I like vodka. I love cosmos. I like the occasional martini. And I love vodka sauce.

Sadly, martini means something drastically different here in France. It’s the name of a brand of aperitif – before dinner drink – that tastes nothing like a real vodka martini. It’s not a bad drink, it’s a dark caramel color sometimes, yellow-white like pastis other times, it’s a little sweet mixed with bitter herbs I think, but it’s not vodka.

Vodka sauce also does not exist here in France. This was horrifying to me, as I had discovered this wonderful pasta sauce only about 1 ½ years before I moved to France and was crushed when I couldn’t find it here.

So, I learned to make my own.

It’s actually not so hard, nor does it take a long time. It’s just a matter of having enough vodka on hand to create the recipe:

  • 1 cup of vodka
  • 1 teaspoon of red pepper flakes
  • 1 can of tomato paste, or concentrated tomatoes
  • 1 can of whole, peeled, stewed tomatoes
  • 2 cloves of garlic
  • fresh basil
  • parsley
  • heavy cream
  • salt and pepper

 

When I make my vodka sauce I like to add something to it besides pasta. I asked the husband what he would like in his sauce and he said “Sausage” so off to the butcher we went. There was some consultation with the butcher when we walked in. I wanted something a bit spicy, but not the spiciness that comes with sausages like merguez or chorizo. In French, they are called piquant. I wanted something épicée, which is different – less burning your tongue off and more of an “ooo spice!” feeling.

Anyway, our butcher, who I like to call our butcher because he recognizes us, recommended these. Porc sausages laced with 3 types of pepper and some fresh herbs. They were 3 euros and the best part is that they are handmade and fresh, as in made that morning. As usual, I made one of my famous language faux-pas and forgot which language I was supposed to be speaking to who and said “OK, we’ll take two” to the butcher in English, right after I had said tu veux l’essayer? to the husband. (Do you want to try it?)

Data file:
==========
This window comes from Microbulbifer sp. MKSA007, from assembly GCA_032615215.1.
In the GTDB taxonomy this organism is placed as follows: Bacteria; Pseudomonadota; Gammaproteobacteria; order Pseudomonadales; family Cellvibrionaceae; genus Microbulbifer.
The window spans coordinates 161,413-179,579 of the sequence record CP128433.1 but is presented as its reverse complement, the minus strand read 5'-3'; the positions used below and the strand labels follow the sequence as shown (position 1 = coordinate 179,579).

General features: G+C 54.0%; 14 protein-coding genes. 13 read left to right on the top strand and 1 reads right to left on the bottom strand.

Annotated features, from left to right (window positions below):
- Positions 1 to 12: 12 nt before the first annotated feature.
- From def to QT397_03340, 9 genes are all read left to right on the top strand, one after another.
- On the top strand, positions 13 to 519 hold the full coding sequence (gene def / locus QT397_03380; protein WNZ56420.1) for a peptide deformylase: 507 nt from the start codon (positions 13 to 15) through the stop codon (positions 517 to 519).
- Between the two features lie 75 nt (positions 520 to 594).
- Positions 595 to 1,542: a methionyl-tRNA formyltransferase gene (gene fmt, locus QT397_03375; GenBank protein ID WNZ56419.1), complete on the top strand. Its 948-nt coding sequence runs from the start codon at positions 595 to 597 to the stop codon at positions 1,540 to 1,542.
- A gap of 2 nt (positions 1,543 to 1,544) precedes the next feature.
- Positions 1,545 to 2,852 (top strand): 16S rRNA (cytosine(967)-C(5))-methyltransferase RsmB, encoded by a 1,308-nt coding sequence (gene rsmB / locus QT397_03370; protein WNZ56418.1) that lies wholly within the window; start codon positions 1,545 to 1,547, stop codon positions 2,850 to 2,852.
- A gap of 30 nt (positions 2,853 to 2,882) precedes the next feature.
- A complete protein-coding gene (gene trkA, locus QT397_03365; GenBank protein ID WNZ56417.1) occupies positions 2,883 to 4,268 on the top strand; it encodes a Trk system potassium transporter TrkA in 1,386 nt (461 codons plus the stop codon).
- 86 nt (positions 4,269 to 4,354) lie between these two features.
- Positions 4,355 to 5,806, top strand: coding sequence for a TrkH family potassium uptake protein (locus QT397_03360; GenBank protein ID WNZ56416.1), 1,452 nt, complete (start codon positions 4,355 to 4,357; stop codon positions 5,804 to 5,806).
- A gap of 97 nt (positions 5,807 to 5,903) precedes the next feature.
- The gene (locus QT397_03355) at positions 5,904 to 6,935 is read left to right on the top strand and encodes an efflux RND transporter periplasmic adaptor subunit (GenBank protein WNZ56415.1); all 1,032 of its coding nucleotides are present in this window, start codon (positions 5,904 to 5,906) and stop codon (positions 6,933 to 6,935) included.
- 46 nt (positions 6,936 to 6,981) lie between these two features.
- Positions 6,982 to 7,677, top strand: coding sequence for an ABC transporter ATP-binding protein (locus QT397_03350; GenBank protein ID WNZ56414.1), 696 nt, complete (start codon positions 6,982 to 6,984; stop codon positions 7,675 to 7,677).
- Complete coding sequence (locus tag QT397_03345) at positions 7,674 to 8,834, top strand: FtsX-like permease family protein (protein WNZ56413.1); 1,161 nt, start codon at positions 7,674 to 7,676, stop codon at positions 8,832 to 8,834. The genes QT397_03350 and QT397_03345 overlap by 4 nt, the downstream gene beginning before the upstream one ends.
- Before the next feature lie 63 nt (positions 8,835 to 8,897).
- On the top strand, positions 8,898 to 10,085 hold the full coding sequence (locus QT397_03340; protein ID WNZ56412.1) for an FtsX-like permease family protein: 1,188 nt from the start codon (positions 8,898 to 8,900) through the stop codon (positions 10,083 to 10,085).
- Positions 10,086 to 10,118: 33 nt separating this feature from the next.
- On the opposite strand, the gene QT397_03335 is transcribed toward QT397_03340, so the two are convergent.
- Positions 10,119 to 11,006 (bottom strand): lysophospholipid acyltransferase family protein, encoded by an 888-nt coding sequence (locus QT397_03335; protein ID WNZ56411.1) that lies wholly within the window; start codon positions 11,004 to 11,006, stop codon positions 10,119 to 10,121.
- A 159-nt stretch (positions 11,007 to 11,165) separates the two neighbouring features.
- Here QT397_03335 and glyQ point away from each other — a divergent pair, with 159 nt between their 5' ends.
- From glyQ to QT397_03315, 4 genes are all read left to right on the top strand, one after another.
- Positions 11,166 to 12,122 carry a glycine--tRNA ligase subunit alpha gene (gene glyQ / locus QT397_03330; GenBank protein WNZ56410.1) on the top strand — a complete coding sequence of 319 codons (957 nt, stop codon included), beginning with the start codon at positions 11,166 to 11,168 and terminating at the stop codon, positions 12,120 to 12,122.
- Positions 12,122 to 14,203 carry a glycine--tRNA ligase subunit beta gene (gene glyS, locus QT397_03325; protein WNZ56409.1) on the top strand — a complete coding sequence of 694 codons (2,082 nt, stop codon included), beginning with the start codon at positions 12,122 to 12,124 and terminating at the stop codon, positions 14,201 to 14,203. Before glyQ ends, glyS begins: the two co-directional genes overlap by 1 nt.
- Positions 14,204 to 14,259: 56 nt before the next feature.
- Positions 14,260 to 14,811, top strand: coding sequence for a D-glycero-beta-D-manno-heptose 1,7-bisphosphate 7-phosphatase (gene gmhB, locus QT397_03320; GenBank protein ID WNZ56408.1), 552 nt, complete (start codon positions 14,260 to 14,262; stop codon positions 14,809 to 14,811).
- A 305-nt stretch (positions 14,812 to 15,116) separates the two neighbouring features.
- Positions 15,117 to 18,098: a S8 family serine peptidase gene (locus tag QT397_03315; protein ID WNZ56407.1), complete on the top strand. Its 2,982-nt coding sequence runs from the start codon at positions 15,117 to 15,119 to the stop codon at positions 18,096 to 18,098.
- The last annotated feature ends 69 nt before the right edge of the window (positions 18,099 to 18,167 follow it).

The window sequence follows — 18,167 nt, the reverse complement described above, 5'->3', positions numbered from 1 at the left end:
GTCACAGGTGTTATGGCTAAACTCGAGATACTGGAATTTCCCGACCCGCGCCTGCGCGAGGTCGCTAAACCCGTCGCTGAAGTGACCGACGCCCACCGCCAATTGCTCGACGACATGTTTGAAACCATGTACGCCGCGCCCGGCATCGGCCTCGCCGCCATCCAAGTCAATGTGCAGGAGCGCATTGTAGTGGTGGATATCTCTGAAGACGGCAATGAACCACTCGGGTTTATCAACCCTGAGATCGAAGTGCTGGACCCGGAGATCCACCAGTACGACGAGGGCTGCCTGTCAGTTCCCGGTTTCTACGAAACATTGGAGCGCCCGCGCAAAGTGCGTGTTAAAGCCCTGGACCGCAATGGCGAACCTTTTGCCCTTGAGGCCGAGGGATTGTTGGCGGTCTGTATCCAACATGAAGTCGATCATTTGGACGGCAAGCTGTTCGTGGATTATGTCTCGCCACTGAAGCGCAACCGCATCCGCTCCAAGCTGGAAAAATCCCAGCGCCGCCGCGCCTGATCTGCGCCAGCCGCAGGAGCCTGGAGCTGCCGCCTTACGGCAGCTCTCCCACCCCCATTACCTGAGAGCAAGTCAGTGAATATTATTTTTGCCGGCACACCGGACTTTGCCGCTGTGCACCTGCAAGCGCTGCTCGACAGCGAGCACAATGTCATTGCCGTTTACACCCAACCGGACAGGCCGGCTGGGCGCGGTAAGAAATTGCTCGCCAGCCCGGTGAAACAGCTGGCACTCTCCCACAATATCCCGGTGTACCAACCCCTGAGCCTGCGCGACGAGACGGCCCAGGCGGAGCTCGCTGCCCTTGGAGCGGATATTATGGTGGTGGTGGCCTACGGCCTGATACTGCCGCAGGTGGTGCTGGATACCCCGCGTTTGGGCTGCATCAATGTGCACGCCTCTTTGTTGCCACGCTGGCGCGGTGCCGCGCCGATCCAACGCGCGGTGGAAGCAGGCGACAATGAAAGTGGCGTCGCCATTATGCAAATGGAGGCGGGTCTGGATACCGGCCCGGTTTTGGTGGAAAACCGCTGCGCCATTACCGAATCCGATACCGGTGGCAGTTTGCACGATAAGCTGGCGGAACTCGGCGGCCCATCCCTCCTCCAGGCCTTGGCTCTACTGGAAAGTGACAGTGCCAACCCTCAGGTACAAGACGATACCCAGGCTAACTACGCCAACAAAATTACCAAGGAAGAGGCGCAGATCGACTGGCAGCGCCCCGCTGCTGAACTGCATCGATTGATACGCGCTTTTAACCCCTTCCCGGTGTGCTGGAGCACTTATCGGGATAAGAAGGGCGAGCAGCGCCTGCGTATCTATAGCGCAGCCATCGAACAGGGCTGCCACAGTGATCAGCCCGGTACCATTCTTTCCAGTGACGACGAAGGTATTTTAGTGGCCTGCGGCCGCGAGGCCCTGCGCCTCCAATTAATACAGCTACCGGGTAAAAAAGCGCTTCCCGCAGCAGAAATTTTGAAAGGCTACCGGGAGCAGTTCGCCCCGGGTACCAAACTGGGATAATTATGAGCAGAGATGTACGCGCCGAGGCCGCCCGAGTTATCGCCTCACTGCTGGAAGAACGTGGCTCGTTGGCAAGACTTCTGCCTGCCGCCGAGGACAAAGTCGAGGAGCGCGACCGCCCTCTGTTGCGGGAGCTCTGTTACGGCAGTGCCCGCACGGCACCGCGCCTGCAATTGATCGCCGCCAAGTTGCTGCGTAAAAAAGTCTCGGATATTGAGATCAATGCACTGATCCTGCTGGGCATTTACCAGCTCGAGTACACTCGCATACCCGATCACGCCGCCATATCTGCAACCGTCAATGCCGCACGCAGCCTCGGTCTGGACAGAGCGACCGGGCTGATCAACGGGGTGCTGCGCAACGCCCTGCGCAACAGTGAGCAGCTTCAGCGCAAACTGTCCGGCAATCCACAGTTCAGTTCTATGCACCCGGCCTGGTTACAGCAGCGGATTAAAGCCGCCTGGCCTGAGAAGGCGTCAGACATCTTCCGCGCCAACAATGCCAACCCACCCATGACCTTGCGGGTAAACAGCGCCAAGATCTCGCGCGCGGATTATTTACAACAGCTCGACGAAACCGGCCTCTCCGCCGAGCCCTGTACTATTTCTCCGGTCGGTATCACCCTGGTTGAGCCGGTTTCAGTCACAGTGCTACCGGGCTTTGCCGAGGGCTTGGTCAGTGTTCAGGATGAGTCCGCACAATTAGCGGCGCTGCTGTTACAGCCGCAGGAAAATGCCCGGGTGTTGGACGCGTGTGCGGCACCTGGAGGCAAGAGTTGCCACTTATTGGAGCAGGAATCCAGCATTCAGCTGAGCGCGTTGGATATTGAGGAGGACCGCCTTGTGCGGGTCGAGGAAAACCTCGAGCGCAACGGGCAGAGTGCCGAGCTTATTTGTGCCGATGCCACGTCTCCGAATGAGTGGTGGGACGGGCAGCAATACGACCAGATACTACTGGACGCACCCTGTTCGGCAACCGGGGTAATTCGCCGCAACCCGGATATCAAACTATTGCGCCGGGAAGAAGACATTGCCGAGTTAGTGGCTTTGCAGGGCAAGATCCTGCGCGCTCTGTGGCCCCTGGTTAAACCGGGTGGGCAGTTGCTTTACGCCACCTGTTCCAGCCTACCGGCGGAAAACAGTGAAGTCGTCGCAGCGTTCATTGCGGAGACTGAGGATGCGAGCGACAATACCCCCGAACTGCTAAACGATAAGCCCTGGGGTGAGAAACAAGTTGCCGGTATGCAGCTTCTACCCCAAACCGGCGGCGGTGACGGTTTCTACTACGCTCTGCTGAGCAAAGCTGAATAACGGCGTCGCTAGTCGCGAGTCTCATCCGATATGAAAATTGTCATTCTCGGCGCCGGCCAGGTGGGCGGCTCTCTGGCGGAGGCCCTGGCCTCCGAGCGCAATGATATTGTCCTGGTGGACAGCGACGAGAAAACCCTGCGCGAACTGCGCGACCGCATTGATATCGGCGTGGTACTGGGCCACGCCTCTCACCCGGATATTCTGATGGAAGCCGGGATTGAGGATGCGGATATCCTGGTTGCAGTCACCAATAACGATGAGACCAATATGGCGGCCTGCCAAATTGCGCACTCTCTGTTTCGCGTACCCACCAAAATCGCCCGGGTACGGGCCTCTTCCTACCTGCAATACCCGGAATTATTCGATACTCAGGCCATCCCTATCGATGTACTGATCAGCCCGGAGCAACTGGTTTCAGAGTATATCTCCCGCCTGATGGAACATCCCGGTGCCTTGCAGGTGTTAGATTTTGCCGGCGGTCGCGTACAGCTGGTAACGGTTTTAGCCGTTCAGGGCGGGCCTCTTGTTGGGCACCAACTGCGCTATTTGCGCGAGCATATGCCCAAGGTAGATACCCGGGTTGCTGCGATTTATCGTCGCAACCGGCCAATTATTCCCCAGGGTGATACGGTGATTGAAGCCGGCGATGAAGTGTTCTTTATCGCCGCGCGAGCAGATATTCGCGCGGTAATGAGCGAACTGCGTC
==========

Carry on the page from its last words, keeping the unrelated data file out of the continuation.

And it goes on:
Back to the sauce:

Put the vodka and red pepper flakes into a bowl. Let them sit for 1 hour or more.

Heat up olive oil in a pan and cook the sausage. I recommend cooking the sausage through or almost completely through, so that you don’t have to wait for the sausage to finish cooking in the sauce which can take a long time.

Chop the garlic, basil and parsley (if fresh) and add to the the pan for about 30 seconds. Lower heat to low or medium-low.

Add the vodka, pepper mixture and simmer for about 5 minutes

 

Crush and add the peeled, stewed tomatoes, then add the tomato concentrate. Mix and let simmer.

Here I like to take out the cooked sausage and roughly chop it, and then put it back in the pan.

 

Add heavy cream or light cream (I’ve used both and they both come out fine) slowly, mixing as you go, until the sauce becomes a nice red-orange color. Let it cook over low heat for another 2-3 minutes and serve with pasta.

Some notes: this recipe does not dilute the vodka, and the taste of the vodka is VERY strong. I like it that way. However, if you do not, and just want the tang of the vodka, I recommend making sure you use a lot of heavy cream and diluting the vodka with some water.

This would be a must if you’re going to serve this to children, because honestly, I think the husband and I both got a little tipsy on this sauce, even though he loaded his down with cheese.

Of course, it wouldn’t be a weekend in France without a protest. The husband and I went to see a movie in Toulon on Saturday afternoon and when we walked out of the theater and stepped onto Boulevard de Strasbourg we saw hundreds of bikers.

Hundreds of bikers. Maybe even thousands. I didn’t know this many people owned motorcycles in France, but it shouldn’t surprise me as this part of the country that gets very little rain and rarely drops below 5°C in the winter.

They were protesting the government’s new decision to take down the warnings for the speed radars on the highways. Seriously. That’s all. The government isn’t lowering the speed limit or raising the fine. But they’re taking down the huge warning signs that proceed these radars about 1km before the actual radar, and people are mad.

They claim that the government is doing this for the money and not for safety reasons – which in all honesty is probably true – but wouldn’t it just be easier and safer to drive the speed limit instead of 150km/hr without a helmet?

Apparently not, and so the bikers of the Var took to the streets of Toulon, blocking traffic for miles – I mean kilometers.

The husband was happy we had taken the boat to the city instead of driving.

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